show vs trail
 
 

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show vs trail

This is a discussion on show vs trail within the New to Horses forums, part of the Keeping and Caring for Horses category

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        08-05-2013, 11:21 PM
      #1
    Foal
    show vs trail

    Looking for a new horse.. probably a peruvian.. I will only pleasure ride, trails. Etc. I know temperament and feet come first.. I do like certain looks and I want that too. I like the looks of the show horses. Can a show horse retire or just stop showing and be a fine trail /fun horse?
         
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        08-05-2013, 11:26 PM
      #2
    Yearling
    They can be whatever they want to as long as they are sound to do so.

    Many show horses retire because they are no longer sound for the day-to-day hard exercises, traveling, etc. I'm not sure by what you mean, "I like the look of the show horses." Are you talking about conformation or how they are all groomed, etc. Because buying a show horse because its pretty is going to turn out bad and a waste of money, especially if you're just going to do trail riding. But not saying that you shouldn't.
         
        08-05-2013, 11:31 PM
      #3
    Green Broke
    IME show horses look just like pleasure horses if you don't keep up the immaculate grooming, and a pleasure horse can look just as good as a show horse if you're willing to do the grooming

    Most horses can "change careers" from show to pleasure, but it can take some retraining. Horses that have spent their whole lives riding only in an arena can be unsure out on the trail.
         
        08-05-2013, 11:38 PM
      #4
    Yearling
    I would say some horses can and some can't. I work with Morgans not Peruvians but some show horses have come to the trainer I work for and absolutely hated trails because they were only ridden in a ring and in shows. Others were fine and loved it, and some were in the middle. There was one horse who had shown all of her life and could not adapt to riding out on a trail. She would buck, kick, and rear trying to get away and into an arena. The trainers horse used to be a show horse and she retired him and he goes out on trails and is just an all around good fun horse for kids and adults.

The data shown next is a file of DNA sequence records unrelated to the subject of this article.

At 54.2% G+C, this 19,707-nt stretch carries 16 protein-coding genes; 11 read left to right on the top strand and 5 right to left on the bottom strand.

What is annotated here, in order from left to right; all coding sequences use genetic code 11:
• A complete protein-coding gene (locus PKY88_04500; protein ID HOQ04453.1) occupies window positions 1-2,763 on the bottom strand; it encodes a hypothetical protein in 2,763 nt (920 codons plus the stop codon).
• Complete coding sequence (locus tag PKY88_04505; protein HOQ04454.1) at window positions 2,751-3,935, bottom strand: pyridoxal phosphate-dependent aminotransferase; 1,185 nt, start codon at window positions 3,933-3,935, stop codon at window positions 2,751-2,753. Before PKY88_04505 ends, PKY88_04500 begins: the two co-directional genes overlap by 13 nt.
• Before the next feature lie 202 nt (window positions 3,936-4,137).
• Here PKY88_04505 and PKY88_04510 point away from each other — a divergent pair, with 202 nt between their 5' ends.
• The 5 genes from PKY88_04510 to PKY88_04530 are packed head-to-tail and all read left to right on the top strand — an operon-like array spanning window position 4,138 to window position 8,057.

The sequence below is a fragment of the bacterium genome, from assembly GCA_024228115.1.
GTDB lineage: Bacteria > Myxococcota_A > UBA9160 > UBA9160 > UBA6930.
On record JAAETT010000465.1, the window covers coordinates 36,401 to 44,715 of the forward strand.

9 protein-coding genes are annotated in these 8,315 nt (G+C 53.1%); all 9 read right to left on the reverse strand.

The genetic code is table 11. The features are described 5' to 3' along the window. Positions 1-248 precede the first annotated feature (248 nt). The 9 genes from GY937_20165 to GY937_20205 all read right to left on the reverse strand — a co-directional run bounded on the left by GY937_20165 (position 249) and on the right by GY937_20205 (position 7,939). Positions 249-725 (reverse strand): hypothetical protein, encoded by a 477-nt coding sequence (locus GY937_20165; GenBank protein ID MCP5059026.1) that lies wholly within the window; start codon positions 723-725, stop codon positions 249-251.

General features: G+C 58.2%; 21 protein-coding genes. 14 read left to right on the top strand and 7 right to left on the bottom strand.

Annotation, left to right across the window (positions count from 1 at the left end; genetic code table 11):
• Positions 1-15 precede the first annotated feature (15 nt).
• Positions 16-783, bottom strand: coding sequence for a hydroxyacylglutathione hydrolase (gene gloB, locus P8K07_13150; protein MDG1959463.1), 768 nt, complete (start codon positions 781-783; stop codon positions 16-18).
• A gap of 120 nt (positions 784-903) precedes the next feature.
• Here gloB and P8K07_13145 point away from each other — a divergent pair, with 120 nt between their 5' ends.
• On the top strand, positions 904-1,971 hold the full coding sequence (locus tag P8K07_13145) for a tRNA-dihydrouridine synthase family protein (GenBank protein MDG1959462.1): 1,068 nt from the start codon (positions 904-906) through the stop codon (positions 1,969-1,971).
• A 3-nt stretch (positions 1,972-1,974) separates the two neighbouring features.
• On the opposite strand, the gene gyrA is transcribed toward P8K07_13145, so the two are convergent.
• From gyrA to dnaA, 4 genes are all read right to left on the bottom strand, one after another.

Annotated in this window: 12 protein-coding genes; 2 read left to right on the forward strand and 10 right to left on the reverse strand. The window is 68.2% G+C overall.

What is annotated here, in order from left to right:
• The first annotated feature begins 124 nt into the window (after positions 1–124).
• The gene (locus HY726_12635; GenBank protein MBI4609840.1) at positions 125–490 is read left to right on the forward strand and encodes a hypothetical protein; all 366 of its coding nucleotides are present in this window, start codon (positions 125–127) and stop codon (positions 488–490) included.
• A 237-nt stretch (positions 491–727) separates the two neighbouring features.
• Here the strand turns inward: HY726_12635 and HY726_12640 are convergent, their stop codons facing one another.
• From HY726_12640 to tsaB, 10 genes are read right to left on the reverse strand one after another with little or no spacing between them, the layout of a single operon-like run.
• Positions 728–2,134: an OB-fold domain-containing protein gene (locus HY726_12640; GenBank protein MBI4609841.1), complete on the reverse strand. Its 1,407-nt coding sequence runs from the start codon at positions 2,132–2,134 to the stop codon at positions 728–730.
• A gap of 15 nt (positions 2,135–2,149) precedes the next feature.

I think if you really want a show horse to retire, go out and look at it but ask if it's been ridden at all on trails or someplace other than an arena. If possible I would ask to go out and try it on trails and just ride it around the farm and out of arenas too to see how it acts.

    I would also check for soundness issues because while not all show horses are retired due to those I know a lot that just retired because they lost the 'young' look or the owners wanted to do something different, etc, some might have lasting damage from constant work or any injury. Good luck! :)
    Palomine likes this.
         
        08-05-2013, 11:52 PM
      #5
    Foal
    The horse I ride is a show horse; my trainer doesn't have any trails, but she does have two five acre pastures I'll ride him in every now and then. He loves being out in the open, but he also is very prone to spooking- he's used to being able to see everything on the ground and not brushing his legs on tall plants/grasses. Grasshoppers were interesting for him to meet. While he's by no means dangerous or disrespectful, it is more difficult to handle him out in the pastures than in the arena (at the canter; walk and trot he's still perfectly responsive).

    There's no hard and fast rule that says a show horse can't be turned into a pleasure/trail horse. The only 'concern' I can think of is, like I said with my gelding, he's slightly more difficult to control because Look, all this open space mom! Let's go run! I can stretch my legs out real good!. That open space is a pretty big deal to them; some might adjust easily, and others might not know what to do with themselves. Depends on the horse.

    He's a Saddleseat horse, and the first time he saw the neighbor's cattle (there was a bull/steer [idk, something with horns] and two cows), you should have seen the look on his face! Momma, those are even bigger than I am! What are they?!?!